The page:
When minors commit a crime, should they be punished like adults? Should minors be punished lightly or not at all for children under the age of 10, regardless of the severity of the crimes committed?
John Stuart Mill extended the applicability of his doctrine only to humans with mature faculties. Expecting the same maturity and behaviour standards from children as adults would be like treating “unequals” as equals.
On the other hand, it is also likely that Mill would advocate for reformation of the law. Likewise Jeremy Bentham, the father of utilitarianism, may contend that the punishment must fit the crime because human beings are calculative animals, capable of gauging their own pleasure versus pain. Based on his penal theory, derived from classical criminology, the relevant laws should be enforced on a quid pro quo basis hence circumstances, such as mental state, age and repeat offending should be ignored by assuming equality of offence and offenders.
John Rawls’ distributive justice theory portends that justice can only be upheld when all people are in an original position of equality. Behind a veil of ignorance, we do not know whether we will be born in a harsh environment, predisposed to commit crimes. Such uncertainty will lead us to favour a social safety net to protect ourselves from risky situations. Based on this notion, people would agree to a juvenile justice system.
On the other hand, libertarians would be dead set against Rawls’ argument since they believe in a laissez-faire, free market, where the state’s role is kept to a minimum.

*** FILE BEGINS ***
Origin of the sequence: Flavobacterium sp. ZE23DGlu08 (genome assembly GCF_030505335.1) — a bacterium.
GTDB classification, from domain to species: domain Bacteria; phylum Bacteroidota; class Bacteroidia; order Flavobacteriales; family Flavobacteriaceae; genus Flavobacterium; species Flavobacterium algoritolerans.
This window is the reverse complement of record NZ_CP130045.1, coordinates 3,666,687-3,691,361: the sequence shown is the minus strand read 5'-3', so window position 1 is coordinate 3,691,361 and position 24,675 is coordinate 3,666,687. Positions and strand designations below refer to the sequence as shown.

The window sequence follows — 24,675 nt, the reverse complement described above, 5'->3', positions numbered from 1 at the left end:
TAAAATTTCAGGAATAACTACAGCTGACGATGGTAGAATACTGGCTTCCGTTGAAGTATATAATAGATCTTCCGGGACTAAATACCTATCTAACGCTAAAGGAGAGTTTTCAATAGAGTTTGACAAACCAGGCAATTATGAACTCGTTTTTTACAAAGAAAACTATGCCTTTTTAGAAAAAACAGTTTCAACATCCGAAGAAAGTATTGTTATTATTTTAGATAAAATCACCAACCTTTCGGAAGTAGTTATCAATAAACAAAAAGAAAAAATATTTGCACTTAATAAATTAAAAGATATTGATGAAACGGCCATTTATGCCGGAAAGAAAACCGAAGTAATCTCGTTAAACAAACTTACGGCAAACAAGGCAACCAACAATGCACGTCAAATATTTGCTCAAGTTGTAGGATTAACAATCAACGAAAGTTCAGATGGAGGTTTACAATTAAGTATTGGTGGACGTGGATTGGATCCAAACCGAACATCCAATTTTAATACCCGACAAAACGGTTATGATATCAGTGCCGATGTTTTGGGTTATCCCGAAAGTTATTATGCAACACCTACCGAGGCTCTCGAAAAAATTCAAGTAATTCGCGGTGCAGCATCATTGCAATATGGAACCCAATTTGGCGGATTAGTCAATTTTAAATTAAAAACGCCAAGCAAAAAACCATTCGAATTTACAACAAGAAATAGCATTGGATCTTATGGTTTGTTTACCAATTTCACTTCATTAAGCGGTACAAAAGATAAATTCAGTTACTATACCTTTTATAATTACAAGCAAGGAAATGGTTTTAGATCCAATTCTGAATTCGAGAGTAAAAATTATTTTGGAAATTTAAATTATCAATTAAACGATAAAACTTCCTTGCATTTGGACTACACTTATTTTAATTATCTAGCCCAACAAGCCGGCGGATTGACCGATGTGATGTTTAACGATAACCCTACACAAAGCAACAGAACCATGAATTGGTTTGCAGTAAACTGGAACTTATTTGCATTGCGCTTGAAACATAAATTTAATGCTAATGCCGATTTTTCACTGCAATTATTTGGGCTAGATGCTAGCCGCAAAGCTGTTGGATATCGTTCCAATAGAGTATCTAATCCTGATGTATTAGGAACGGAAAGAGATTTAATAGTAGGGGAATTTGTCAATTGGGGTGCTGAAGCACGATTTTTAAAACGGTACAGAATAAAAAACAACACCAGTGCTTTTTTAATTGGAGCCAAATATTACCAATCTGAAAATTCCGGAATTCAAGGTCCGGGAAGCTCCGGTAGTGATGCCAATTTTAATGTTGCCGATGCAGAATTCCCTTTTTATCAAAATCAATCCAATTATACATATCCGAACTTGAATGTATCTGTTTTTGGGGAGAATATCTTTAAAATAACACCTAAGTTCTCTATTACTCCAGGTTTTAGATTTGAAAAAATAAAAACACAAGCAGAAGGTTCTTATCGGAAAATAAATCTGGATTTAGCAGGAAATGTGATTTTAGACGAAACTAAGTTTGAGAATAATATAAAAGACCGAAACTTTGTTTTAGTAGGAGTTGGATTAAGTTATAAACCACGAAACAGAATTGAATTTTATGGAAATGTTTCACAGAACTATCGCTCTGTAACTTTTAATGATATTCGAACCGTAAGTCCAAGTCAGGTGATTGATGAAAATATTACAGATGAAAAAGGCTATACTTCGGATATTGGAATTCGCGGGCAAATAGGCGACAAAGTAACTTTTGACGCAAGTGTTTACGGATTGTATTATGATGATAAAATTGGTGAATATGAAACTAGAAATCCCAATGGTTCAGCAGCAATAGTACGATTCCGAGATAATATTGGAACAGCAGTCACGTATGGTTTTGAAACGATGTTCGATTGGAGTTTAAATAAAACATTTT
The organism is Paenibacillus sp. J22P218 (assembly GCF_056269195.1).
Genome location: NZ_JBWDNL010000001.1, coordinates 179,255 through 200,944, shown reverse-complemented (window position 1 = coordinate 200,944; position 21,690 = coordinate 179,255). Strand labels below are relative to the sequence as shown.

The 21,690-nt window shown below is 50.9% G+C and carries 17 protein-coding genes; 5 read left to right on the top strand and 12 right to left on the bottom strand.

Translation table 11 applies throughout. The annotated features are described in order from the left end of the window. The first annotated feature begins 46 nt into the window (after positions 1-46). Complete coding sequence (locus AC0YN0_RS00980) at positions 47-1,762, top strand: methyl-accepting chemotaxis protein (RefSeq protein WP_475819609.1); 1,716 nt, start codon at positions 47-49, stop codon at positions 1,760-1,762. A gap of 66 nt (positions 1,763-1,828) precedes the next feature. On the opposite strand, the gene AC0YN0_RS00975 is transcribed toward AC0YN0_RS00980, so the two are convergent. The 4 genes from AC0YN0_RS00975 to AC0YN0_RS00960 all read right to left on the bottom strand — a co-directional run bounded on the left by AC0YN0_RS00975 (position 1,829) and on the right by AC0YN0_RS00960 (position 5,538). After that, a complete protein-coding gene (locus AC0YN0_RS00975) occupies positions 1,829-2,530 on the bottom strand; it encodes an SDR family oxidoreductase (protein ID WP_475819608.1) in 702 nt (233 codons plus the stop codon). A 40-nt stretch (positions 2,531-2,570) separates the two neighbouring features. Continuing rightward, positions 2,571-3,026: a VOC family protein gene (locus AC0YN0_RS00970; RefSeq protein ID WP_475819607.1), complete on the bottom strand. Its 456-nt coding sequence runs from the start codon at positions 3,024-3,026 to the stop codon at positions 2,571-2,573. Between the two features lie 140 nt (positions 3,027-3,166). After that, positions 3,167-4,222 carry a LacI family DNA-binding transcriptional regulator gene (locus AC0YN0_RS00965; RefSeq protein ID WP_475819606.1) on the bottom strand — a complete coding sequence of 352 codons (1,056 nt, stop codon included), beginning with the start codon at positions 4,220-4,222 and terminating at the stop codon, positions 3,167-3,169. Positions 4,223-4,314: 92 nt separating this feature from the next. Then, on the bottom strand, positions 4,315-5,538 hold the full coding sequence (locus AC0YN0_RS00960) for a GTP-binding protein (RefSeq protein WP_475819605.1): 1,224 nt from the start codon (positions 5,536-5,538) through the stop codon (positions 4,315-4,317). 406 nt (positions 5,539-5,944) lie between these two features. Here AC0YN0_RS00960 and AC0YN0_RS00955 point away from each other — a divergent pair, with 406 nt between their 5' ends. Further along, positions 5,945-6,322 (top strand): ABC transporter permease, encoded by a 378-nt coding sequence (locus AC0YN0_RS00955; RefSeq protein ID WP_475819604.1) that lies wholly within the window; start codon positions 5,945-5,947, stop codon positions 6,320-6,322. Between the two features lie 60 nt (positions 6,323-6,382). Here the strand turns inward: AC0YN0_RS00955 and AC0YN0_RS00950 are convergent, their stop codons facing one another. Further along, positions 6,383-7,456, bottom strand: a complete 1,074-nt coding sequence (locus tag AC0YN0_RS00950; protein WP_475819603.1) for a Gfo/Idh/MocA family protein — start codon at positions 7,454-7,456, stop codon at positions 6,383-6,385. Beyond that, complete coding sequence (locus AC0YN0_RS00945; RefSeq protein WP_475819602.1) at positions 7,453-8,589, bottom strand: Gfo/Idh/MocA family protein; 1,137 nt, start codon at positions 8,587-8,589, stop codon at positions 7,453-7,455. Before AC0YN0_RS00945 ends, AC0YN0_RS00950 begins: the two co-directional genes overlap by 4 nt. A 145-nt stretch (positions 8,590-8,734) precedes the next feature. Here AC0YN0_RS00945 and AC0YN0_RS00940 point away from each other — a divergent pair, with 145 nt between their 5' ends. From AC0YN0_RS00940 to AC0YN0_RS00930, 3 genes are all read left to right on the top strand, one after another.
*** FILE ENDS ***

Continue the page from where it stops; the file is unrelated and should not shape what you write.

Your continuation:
Aristotle, who founded the idea of virtue and polis, fervently believed that social order can only be maintained when there is an authority figure. Aristotle lived under the influence of the Spartan Constitution, which stated that all people were owned by the state. Thus the very concept of the juvenile law, which acknowledges that each minor has individual rights, breaches the constitution. The state controls the constitution, which in turn, shows citizens how to live as good citizens.
For Aristotle, justice means giving people what they deserve since he believed that it was possible to reason about the purpose of social institutions.
In the case of Pakistan, the Juvenile Justice System Ordinance (JJSO) is a landmark legislation. It was promulgated on July 1, 2000. However, the JJSO has yet to be effectively enforced, leaving much to be desired in terms of how children accused of committing crimes are treated by the authorities and in terms of supplemental efforts made to prevent juveniles from becoming repeat offenders and serious offenders. The JJSO is a progressive law, and a few steps by the government could help implement it in letter and spirit throughout the country, including Fata.
Under the JJSO, every child who comes in contact with the law is entitled to free legal aid at the state’s expense but due to a lack of budgetary allocation for the purpose, it has resulted in a child being unable to get legal provision. Both the federal and provincial governments should take necessary steps for setting up exclusive juvenile courts and designated juvenile judges, establish borstal institutions and provide free legal aid at the state’s expense as per the Ordinance. Such comprehensive system will not only provide punitive measures to deal with children who break the law, but can also help turn young offenders away from a life of crime.